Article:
In October 2017, Mega Millions saw a number of game changes, including a decrease in the amount of numbers in the main ball set, and an increase in the amount of numbers in the Megaball ball set. As a result of this, much larger jackpots similar to those on Powerball are slated to occur more frequently.

The October 2017 changes also introduced the “Just the Jackpot” feature. This feature allows players to purchase a two-lined ticket for $3 and compete for the jackpot prize. Matching anything other than what is required for the jackpot will mean the ticket wins nothing, hence the feature’s name.

Where to Play

A total of 46 jurisdictions join in Mega Millions, including 44 US states, the District of Columbia and the US Virgin Islands. You can also buy Mega Millions tickets online and have a lottery ticket courier go in person to a retailer in one of the 46 jurisdictions on your behalf; they will buy a physical ticket for you and hold on to it in a safe and secure place, so it can be delivered to you to claim any major prizes in person.

Participating jurisdictions include:

  • Arizona
  • Arkansas
  • California
  • Connecticut
  • Colorado
  • Delaware
  • District of Columbia
  • Florida
  • Georgia
  • Idaho
  • Illinois
  • Indiana
  • Iowa
  • Kansas
  • Kentucky
  • Louisiana
  • Maine
  • Maryland
  • Massachusetts
  • Michigan
  • Minnesota
  • Missouri
  • Montana
  • Nebraska
  • New Hampshire
  • New Jersey
  • New Mexico
  • New York
  • North Carolina
  • North Dakota
  • Ohio
  • Oklahoma
  • Oregon
  • Pennsylvania
  • Rhode Island
  • South Carolina
  • South Dakota
  • Tennessee
  • Texas
  • US Virgin Islands
  • Vermont
  • Virginia
  • Washington
  • West Virginia
  • Wisconsin
  • Wyoming

Where the Money Goes

Each state operates its own lottery board or organisation to decide which charitable causes or local initiatives to support. These can include help for the homeless or community support for elderly people, but in many cases, lottery funds are also reinvested into more general services like education.

FAQs

What were the biggest wins?

The March 30th, 2012 draw saw the jackpot pushed higher and higher by an unexpectedly large volume of ticket sales, from a first estimate of $476 million for the annuity jackpot to $640 million by the time the draw was made. The finalised figure for the jackpot actually reached $656 million with a cash lump sum option of $474 million, and three winners shared the jackpot.

On July 8th, 2016, a record-breaking one-winner jackpot of $536 million was paid out to a player in Indiana, the lump sum option of which was valued at $378 million.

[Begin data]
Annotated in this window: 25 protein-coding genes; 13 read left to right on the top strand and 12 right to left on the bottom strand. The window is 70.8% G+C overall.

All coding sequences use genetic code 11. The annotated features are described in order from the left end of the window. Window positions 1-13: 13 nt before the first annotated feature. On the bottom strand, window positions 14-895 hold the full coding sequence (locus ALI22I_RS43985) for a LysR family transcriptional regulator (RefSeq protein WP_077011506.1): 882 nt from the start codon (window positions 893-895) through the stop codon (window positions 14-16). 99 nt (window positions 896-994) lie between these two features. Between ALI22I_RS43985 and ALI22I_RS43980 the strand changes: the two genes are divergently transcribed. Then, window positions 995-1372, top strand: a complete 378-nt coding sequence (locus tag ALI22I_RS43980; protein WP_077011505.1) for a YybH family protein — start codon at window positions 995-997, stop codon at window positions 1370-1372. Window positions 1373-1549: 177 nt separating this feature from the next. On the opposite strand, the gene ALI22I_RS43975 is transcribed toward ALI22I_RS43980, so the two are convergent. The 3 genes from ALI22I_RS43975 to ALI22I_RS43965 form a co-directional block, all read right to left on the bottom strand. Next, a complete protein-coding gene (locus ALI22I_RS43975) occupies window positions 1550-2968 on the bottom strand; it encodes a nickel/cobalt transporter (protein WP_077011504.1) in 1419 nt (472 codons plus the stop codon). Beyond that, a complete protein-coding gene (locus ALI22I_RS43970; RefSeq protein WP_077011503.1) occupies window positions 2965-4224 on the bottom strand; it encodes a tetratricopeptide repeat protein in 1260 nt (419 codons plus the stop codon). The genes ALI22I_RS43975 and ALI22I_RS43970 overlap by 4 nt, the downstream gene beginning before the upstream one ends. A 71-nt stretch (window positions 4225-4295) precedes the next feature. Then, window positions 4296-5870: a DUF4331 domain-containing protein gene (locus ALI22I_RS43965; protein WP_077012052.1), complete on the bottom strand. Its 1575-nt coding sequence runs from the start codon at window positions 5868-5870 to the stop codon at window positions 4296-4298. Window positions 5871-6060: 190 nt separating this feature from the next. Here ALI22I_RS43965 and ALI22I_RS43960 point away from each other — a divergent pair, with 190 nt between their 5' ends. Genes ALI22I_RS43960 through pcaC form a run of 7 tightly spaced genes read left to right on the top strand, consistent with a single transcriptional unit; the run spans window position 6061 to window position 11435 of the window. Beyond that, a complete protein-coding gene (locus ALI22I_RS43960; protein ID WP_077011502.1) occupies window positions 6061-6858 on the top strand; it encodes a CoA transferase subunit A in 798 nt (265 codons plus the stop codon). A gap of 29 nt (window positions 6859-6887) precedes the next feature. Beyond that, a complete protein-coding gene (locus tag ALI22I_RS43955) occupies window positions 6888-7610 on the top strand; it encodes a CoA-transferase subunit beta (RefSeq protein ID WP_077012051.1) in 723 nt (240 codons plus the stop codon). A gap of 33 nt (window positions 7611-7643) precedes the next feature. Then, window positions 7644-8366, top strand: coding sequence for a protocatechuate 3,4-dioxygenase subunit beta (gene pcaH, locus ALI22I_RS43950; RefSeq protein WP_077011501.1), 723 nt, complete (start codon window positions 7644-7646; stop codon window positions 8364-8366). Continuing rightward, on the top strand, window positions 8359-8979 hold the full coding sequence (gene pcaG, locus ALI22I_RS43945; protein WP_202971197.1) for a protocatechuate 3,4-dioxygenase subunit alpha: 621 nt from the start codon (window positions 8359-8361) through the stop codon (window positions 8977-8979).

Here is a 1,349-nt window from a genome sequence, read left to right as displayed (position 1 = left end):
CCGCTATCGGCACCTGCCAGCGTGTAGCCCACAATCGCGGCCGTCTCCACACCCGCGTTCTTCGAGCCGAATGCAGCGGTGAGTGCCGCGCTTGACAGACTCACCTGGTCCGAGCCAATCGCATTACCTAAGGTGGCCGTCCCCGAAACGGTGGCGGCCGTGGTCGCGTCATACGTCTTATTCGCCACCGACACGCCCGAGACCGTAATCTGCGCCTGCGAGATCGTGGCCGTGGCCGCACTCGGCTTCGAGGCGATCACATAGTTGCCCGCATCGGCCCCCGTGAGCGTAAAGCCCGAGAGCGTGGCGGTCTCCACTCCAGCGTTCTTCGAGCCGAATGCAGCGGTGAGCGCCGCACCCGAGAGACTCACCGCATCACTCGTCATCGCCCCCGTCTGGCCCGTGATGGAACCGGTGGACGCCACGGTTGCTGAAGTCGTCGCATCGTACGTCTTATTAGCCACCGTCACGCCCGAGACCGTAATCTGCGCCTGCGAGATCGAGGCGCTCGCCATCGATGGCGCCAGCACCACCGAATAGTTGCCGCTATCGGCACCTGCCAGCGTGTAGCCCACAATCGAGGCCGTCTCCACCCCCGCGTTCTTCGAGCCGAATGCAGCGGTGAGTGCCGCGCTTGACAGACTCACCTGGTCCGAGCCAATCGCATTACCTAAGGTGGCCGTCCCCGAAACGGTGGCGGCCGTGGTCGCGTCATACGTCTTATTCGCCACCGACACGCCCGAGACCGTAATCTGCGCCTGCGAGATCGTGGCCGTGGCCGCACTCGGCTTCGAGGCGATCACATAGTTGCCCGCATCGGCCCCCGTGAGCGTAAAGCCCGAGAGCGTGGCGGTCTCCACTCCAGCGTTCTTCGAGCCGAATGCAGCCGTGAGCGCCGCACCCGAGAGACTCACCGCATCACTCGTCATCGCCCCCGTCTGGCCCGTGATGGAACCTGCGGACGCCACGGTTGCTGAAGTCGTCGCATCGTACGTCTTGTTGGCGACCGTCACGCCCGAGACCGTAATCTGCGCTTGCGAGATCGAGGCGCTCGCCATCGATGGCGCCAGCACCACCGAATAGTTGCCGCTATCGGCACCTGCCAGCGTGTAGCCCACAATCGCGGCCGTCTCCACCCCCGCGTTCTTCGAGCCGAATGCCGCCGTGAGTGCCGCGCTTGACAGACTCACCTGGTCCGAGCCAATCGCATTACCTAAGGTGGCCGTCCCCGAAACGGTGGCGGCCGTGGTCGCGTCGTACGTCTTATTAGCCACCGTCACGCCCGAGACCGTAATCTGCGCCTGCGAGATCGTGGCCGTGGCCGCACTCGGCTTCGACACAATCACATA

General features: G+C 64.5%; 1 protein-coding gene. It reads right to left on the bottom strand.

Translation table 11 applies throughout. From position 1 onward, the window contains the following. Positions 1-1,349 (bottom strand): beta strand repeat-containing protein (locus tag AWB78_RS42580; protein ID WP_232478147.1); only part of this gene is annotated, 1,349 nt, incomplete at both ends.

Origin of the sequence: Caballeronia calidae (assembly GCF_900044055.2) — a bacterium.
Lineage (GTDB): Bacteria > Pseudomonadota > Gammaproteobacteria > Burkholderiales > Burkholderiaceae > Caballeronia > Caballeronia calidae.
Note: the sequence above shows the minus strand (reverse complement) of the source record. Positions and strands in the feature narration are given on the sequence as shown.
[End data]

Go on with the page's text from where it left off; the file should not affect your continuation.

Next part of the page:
How long is the prize claim deadline?

Depending on the state, you have from 90 days up to a year to claim any prizes. If you buy a ticket online through a lottery courier service, this gives you plenty of time to arrange delivery of your physical ticket and travel in person to claim a jackpot win.

Do I pay taxes on my prize?

Certain US lottery wins are subject to Federal taxes and state income taxes, although certain states do not deduct income tax from prizes. In a small number of cases some city-level taxes also apply, for example in New York City, where residents must therefore pay Federal, state and city income tax on their winnings.

Should I take the lump sum or the annuity?

Neither is exempt from income tax specifically, but if you take the one-off lump sum jackpot payout, you will pay tax on the full amount in a single financial year, meaning more of your prize will fall into a higher tax band. In comparison, taking the annuity jackpot - a larger payout overall - usually means paying less tax as more of your annual instalments will fall into lower tax bands.

When do ticket sales close?

It varies between states, though normally ticket sales will close 15-30 minutes before the draw takes place, and reopen a few minutes after.

If you are playing online, be sure to check this with the provider you are using, as they can sometimes close a few hours before the draw to ensure fair entry.

Does Mega Millions have a jackpot cap?

No – the jackpot for Mega Millions will roll over until it is won.

Amongst many other things, the Lotto Broker FAQs page explains why the Mega Millions jackpot is uncapped.

Is there a minimum Mega Millions jackpot?

The Mega Millions jackpot starts at $40 million.

How old do I need to be to play Mega Millions?

You must be 18 or older to purchase a Mega Millions ticket, unless you are playing from Arizona, Iowa, or Louisiana, where you’ll have to be 21 or older, or Nebraska, where you’ll have to be 19+.

What’s the cost of a Mega Millions ticket?

A Mega Millions ticket costs $2. Adding the Megaplier option will cost an extra $1.

For answers to lottery questions of a more general nature, head over to the FAQs page.